Kiswahili scholars and enthusiasts have appealed to the government to set up a national Kiswahili council to promote the language.
The scholars spoke at Moi University yesterday to mark the World Kiswahili Language Day.
“There is an active proposal with the government from all Kiswahili stakeholders in the country for there to be an active national Kiswahili council, otherwise known as ‘Baraza la Kiswahili’. It has however taken extraordinarily long for that to be brought into fruition,” says Mosol Kandagor, an Associate Professor at the Moi University’s Kiswahili department.
The council, says Prof Kandagor, will help unite all Swahili stakeholders in the country and East Africa. “Had there been a common forum that unites all Swahili stakeholders in the country, we would have had a common function and together articulate issues of concern to the language. It is unfortunate that this year’s celebrations will independently be done by interested groups and stakeholders through the country,” said the don.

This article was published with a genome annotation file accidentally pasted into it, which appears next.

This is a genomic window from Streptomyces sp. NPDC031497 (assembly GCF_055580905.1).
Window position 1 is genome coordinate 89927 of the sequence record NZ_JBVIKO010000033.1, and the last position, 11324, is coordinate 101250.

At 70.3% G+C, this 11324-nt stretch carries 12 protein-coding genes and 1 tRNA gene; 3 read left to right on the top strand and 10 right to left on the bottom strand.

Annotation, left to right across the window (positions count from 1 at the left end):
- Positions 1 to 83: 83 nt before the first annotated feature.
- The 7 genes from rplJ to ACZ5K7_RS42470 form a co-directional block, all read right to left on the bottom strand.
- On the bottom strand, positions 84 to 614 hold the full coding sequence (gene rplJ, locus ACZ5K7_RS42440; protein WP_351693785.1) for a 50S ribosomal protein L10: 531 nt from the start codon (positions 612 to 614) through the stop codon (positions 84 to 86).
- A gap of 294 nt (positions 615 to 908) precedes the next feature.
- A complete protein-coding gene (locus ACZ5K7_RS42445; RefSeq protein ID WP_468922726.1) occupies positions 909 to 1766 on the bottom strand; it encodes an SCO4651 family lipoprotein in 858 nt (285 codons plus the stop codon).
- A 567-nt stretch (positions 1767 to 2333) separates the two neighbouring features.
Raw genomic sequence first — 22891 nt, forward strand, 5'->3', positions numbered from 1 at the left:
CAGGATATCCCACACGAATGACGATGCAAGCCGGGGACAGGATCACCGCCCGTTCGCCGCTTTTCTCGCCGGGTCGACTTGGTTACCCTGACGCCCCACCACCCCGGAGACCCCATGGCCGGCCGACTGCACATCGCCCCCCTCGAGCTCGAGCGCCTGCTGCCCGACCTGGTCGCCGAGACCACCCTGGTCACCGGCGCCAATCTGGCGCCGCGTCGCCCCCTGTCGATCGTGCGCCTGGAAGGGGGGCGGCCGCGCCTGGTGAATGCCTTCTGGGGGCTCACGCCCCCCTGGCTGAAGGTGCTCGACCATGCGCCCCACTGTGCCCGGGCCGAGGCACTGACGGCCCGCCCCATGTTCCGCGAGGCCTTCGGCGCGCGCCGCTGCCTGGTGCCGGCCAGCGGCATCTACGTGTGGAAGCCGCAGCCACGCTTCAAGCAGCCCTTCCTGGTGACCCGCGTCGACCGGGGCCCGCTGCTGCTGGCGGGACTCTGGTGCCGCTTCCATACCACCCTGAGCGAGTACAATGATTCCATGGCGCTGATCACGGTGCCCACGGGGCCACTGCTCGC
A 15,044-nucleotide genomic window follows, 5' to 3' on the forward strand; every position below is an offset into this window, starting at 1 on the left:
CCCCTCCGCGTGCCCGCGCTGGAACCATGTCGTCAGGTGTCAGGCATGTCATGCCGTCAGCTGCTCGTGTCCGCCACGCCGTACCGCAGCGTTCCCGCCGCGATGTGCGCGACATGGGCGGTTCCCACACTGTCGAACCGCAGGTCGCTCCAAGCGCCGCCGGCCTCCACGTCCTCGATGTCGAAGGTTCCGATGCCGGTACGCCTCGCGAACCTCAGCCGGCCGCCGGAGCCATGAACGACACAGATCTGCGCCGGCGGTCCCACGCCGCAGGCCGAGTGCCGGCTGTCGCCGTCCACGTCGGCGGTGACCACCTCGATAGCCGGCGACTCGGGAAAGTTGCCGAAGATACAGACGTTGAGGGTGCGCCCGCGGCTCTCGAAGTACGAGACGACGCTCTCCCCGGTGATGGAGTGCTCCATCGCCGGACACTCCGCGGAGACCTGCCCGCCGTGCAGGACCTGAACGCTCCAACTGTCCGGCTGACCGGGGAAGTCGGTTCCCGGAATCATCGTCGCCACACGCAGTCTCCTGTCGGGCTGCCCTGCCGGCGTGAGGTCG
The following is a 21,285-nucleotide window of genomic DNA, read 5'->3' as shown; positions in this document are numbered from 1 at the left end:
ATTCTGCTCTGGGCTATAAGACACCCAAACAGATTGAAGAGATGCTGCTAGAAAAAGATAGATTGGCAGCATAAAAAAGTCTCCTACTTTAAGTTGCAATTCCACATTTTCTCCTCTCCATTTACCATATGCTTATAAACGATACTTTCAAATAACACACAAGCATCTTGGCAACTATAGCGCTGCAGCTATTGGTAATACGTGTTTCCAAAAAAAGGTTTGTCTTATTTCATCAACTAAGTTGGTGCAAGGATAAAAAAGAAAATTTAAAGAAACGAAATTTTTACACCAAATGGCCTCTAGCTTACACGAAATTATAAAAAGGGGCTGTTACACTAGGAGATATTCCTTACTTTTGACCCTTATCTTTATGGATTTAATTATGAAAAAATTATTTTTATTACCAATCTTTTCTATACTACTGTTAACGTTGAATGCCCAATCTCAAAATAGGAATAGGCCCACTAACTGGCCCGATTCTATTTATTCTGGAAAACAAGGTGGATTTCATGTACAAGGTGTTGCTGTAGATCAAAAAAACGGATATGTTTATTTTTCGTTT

According to Kandagor, Kiswahili plays an integral role in developing every country’s social, economic and political fabric. “If you analyse government funding carefully, you will note that a lot of money meant for research is only channelled to sciences and technology, and almost nothing is given to language research. Swahili suffers a lot since there are no fund to further our research and fully develop it,” he explains.
The experts also think formations on the forum will help bring together experts in Kiswahili in the region and helping to grow the language in their respective spaces.
“Most of these experts are either teachers, lecturers at universities or writers. We, therefore, need a special forum for us to harmonise Kiswahili as a common language in the region,” said Prof Samuel Obuchi from Moi University’s Kiswahili Department.
He said without a common forum, the language would develop differently across the region, a recipe for extinction.